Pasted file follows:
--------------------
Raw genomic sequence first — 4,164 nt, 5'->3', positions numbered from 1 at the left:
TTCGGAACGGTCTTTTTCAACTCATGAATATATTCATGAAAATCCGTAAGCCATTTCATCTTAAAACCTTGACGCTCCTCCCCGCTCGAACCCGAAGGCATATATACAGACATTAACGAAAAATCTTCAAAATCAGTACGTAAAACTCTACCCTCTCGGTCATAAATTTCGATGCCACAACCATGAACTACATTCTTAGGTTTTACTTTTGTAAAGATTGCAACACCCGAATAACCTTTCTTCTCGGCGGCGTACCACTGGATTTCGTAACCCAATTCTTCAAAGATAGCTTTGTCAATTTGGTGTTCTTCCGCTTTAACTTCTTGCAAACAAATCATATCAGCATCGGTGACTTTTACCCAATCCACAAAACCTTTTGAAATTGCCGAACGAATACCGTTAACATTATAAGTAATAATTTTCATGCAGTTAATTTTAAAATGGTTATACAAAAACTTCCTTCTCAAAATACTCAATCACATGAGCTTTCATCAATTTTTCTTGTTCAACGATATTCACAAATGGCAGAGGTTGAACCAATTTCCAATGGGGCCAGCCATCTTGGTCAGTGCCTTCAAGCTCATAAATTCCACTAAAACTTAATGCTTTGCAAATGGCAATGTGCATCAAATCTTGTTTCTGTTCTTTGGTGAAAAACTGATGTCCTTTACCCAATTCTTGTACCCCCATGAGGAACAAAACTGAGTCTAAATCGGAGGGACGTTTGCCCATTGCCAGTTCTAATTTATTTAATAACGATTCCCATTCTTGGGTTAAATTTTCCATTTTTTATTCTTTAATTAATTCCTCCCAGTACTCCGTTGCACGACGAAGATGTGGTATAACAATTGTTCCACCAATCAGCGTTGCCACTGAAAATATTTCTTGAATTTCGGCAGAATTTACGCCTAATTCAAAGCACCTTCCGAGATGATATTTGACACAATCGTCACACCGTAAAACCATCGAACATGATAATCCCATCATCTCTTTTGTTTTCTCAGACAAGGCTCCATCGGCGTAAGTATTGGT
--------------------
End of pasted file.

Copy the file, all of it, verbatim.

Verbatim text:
Raw genomic sequence first — 4,164 nt, 5'->3', positions numbered from 1 at the left:
TTCGGAACGGTCTTTTTCAACTCATGAATATATTCATGAAAATCCGTAAGCCATTTCATCTTAAAACCTTGACGCTCCTCCCCGCTCGAACCCGAAGGCATATATACAGACATTAACGAAAAATCTTCAAAATCAGTACGTAAAACTCTACCCTCTCGGTCATAAATTTCGATGCCACAACCATGAACTACATTCTTAGGTTTTACTTTTGTAAAGATTGCAACACCCGAATAACCTTTCTTCTCGGCGGCGTACCACTGGATTTCGTAACCCAATTCTTCAAAGATAGCTTTGTCAATTTGGTGTTCTTCCGCTTTAACTTCTTGCAAACAAATCATATCAGCATCGGTGACTTTTACCCAATCCACAAAACCTTTTGAAATTGCCGAACGAATACCGTTAACATTATAAGTAATAATTTTCATGCAGTTAATTTTAAAATGGTTATACAAAAACTTCCTTCTCAAAATACTCAATCACATGAGCTTTCATCAATTTTTCTTGTTCAACGATATTCACAAATGGCAGAGGTTGAACCAATTTCCAATGGGGCCAGCCATCTTGGTCAGTGCCTTCAAGCTCATAAATTCCACTAAAACTTAATGCTTTGCAAATGGCAATGTGCATCAAATCTTGTTTCTGTTCTTTGGTGAAAAACTGATGTCCTTTACCCAATTCTTGTACCCCCATGAGGAACAAAACTGAGTCTAAATCGGAGGGACGTTTGCCCATTGCCAGTTCTAATTTATTTAATAACGATTCCCATTCTTGGGTTAAATTTTCCATTTTTTATTCTTTAATTAATTCCTCCCAGTACTCCGTTGCACGACGAAGATGTGGTATAACAATTGTTCCACCAATCAGCGTTGCCACTGAAAATATTTCTTGAATTTCGGCAGAATTTACGCCTAATTCAAAGCACCTTCCGAGATGATATTTGACACAATCGTCACACCGTAAAACCATCGAACATGATAATCCCATCATCTCTTTTGTTTTCTCAGACAAGGCTCCATCGGCGTAAGTATTGGT